This year’s film conference will feature around 100 panels and marks the second year of use for SXSW’s “panel picker”– a crowdsourcing application that allows speakers to submit panel ideas that attendees can vote on.  “Last year it was new and we weren’t really ready but this year it worked,” says Pierson.

While the usual discussions about emerging technologies and equipment, transmedia production, new financing models and branded entertainment made the cut, so did a few offbeat – and obsessive – subjects, namely Maker’s of Geek Documentaries: A Nerd’s Life and “Did You Kill Anyone?” Reality In War Movies.

Compared with the Interactive conference’s 800 panels, the film conference is a more modest affair with around 100 panels. And although the interactive side has cornered most of the transmedia-themed panels, this year both film and interactive delegates will have access to a shared room to take in select presentations relevant to both disciplines.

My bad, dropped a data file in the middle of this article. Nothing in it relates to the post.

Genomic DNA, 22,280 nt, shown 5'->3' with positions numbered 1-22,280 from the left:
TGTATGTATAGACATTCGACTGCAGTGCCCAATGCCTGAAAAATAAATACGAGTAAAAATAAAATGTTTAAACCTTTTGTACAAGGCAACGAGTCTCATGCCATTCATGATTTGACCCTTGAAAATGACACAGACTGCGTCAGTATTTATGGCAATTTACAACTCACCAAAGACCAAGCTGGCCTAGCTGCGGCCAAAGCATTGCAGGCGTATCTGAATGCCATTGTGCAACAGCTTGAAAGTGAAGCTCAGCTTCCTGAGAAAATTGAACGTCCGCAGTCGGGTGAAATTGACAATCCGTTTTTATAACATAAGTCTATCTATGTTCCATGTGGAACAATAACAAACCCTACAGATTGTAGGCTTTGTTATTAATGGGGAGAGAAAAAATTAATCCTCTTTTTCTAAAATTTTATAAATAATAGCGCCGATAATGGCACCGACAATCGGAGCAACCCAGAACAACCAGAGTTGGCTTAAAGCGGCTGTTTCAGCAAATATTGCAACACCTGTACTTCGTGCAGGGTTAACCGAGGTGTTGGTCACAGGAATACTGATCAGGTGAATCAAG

If the interactive attendees aren’t too busy comparing Google and Bing’s website rankings or dissecting advanced integrations of social media analytics, Pierson and Kolmar suggest taking in a film screening or two. They might even catch a glimpse of themselves in Andrew Rossi’s doc Page One: A Year Inside the New York Times, which includes footage from media columnist David Carr’s 2010 SXSW panel. SXGlobal selection Presspauseplay examines how the explosion in digital creativity has had a democratizing effect on musicians and filmmakers, while Something Ventured profiles the venture capitalists behind the world’s biggest tech companies, such as Cisco and Intel.